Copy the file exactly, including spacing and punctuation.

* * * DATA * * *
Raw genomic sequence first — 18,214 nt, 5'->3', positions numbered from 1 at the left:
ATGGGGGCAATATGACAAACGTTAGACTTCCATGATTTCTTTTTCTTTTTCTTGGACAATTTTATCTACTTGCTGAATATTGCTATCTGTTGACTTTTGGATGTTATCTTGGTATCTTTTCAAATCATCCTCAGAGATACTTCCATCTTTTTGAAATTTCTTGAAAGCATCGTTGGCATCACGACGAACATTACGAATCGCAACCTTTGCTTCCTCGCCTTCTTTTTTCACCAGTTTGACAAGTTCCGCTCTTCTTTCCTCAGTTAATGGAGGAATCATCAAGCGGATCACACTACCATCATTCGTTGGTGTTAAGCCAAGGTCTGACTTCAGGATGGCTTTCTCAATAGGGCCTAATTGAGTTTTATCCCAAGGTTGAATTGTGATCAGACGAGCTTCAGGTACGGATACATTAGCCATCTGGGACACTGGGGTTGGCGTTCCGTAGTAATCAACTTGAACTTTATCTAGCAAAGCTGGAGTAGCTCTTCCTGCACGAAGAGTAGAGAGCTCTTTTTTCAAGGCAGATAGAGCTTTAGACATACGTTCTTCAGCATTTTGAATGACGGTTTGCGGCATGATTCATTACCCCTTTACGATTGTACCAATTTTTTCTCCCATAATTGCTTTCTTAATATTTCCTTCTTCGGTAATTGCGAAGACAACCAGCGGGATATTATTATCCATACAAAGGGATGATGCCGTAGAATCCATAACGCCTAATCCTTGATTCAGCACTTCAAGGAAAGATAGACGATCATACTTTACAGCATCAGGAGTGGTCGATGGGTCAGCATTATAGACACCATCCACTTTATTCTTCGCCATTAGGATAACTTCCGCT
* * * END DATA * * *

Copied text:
Raw genomic sequence first — 18,214 nt, 5'->3', positions numbered from 1 at the left:
ATGGGGGCAATATGACAAACGTTAGACTTCCATGATTTCTTTTTCTTTTTCTTGGACAATTTTATCTACTTGCTGAATATTGCTATCTGTTGACTTTTGGATGTTATCTTGGTATCTTTTCAAATCATCCTCAGAGATACTTCCATCTTTTTGAAATTTCTTGAAAGCATCGTTGGCATCACGACGAACATTACGAATCGCAACCTTTGCTTCCTCGCCTTCTTTTTTCACCAGTTTGACAAGTTCCGCTCTTCTTTCCTCAGTTAATGGAGGAATCATCAAGCGGATCACACTACCATCATTCGTTGGTGTTAAGCCAAGGTCTGACTTCAGGATGGCTTTCTCAATAGGGCCTAATTGAGTTTTATCCCAAGGTTGAATTGTGATCAGACGAGCTTCAGGTACGGATACATTAGCCATCTGGGACACTGGGGTTGGCGTTCCGTAGTAATCAACTTGAACTTTATCTAGCAAAGCTGGAGTAGCTCTTCCTGCACGAAGAGTAGAGAGCTCTTTTTTCAAGGCAGATAGAGCTTTAGACATACGTTCTTCAGCATTTTGAATGACGGTTTGCGGCATGATTCATTACCCCTTTACGATTGTACCAATTTTTTCTCCCATAATTGCTTTCTTAATATTTCCTTCTTCGGTAATTGCGAAGACAACCAGCGGGATATTATTATCCATACAAAGGGATGATGCCGTAGAATCCATAACGCCTAATCCTTGATTCAGCACTTCAAGGAAAGATAGACGATCATACTTTACAGCATCAGGAGTGGTCGATGGGTCAGCATTATAGACACCATCCACTTTATTCTTCGCCATTAGGATAACTTCCGCT